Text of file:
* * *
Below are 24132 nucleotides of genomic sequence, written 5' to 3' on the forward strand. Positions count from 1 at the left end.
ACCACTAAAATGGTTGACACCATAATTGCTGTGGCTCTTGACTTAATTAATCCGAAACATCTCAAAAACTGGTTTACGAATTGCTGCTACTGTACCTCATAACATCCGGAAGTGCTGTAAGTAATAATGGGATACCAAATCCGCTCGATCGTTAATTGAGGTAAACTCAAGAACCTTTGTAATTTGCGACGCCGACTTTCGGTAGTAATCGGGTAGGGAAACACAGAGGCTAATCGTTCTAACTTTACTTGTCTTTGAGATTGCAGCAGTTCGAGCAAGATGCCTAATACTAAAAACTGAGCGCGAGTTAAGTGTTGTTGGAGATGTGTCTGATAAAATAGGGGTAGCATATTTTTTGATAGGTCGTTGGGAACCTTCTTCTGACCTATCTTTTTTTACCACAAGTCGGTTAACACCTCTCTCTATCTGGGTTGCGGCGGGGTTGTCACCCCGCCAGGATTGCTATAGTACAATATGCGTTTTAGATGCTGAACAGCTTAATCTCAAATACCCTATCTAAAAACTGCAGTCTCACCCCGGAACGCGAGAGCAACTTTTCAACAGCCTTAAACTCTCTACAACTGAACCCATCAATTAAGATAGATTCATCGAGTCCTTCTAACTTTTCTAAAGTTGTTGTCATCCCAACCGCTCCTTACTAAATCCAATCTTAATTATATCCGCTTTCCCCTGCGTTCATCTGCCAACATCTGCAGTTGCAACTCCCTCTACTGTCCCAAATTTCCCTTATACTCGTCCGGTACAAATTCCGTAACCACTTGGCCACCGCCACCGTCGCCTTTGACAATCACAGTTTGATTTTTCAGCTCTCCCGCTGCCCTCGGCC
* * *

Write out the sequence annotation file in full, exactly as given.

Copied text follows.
Below are 24132 nucleotides of genomic sequence, written 5' to 3' on the forward strand. Positions count from 1 at the left end.
ACCACTAAAATGGTTGACACCATAATTGCTGTGGCTCTTGACTTAATTAATCCGAAACATCTCAAAAACTGGTTTACGAATTGCTGCTACTGTACCTCATAACATCCGGAAGTGCTGTAAGTAATAATGGGATACCAAATCCGCTCGATCGTTAATTGAGGTAAACTCAAGAACCTTTGTAATTTGCGACGCCGACTTTCGGTAGTAATCGGGTAGGGAAACACAGAGGCTAATCGTTCTAACTTTACTTGTCTTTGAGATTGCAGCAGTTCGAGCAAGATGCCTAATACTAAAAACTGAGCGCGAGTTAAGTGTTGTTGGAGATGTGTCTGATAAAATAGGGGTAGCATATTTTTTGATAGGTCGTTGGGAACCTTCTTCTGACCTATCTTTTTTTACCACAAGTCGGTTAACACCTCTCTCTATCTGGGTTGCGGCGGGGTTGTCACCCCGCCAGGATTGCTATAGTACAATATGCGTTTTAGATGCTGAACAGCTTAATCTCAAATACCCTATCTAAAAACTGCAGTCTCACCCCGGAACGCGAGAGCAACTTTTCAACAGCCTTAAACTCTCTACAACTGAACCCATCAATTAAGATAGATTCATCGAGTCCTTCTAACTTTTCTAAAGTTGTTGTCATCCCAACCGCTCCTTACTAAATCCAATCTTAATTATATCCGCTTTCCCCTGCGTTCATCTGCCAACATCTGCAGTTGCAACTCCCTCTACTGTCCCAAATTTCCCTTATACTCGTCCGGTACAAATTCCGTAACCACTTGGCCACCGCCACCGTCGCCTTTGACAATCACAGTTTGATTTTTCAGCTCTCCCGCTGCCCTCGGCC